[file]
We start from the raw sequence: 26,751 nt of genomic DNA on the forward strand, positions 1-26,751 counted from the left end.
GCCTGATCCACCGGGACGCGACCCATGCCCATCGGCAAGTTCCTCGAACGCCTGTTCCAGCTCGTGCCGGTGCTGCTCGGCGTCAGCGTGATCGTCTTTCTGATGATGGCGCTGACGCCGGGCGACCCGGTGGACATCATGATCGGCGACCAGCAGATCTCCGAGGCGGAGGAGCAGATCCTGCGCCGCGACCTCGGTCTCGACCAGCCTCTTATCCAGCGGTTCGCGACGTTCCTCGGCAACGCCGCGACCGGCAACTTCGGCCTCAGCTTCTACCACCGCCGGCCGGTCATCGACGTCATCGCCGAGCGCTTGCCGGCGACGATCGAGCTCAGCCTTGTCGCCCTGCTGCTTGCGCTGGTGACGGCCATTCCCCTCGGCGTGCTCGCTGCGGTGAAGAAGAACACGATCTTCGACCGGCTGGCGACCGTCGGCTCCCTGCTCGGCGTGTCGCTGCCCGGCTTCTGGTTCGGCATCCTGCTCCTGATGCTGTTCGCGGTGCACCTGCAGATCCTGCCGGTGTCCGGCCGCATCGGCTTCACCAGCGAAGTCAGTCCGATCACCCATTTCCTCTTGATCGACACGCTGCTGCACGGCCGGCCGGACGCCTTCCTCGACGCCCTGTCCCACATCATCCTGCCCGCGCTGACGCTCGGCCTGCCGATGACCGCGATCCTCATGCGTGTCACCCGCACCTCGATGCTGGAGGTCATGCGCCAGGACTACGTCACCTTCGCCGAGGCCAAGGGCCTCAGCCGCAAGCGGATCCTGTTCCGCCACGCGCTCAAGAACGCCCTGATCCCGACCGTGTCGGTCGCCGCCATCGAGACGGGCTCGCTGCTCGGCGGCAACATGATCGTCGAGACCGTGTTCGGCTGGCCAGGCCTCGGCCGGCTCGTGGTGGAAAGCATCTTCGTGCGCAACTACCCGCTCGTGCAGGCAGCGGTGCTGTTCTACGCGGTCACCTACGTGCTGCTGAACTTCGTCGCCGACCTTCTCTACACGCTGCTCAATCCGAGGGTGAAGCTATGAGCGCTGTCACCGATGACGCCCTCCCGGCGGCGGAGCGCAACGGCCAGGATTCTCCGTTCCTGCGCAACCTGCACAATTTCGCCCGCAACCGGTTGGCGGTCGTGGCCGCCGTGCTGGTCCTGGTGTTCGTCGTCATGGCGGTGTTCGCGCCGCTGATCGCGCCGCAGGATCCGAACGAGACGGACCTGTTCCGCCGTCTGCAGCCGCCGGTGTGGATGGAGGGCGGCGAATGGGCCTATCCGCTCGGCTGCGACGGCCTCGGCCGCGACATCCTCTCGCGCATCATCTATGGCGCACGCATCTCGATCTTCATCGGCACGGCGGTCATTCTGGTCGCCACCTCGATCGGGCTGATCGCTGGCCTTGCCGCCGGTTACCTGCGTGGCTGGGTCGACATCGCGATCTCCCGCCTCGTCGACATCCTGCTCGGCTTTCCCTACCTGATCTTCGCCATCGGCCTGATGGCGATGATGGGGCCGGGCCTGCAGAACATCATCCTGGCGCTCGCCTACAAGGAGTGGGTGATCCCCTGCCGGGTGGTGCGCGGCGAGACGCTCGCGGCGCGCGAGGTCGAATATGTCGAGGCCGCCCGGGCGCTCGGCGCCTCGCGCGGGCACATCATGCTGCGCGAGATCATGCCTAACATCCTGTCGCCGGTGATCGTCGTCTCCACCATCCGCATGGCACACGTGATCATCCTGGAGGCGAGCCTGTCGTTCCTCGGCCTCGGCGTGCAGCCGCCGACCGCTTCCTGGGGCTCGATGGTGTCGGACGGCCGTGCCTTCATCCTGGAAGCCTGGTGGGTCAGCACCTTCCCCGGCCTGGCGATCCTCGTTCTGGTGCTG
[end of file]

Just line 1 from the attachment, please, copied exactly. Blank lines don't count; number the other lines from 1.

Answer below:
We start from the raw sequence: 26,751 nt of genomic DNA on the forward strand, positions 1-26,751 counted from the left end.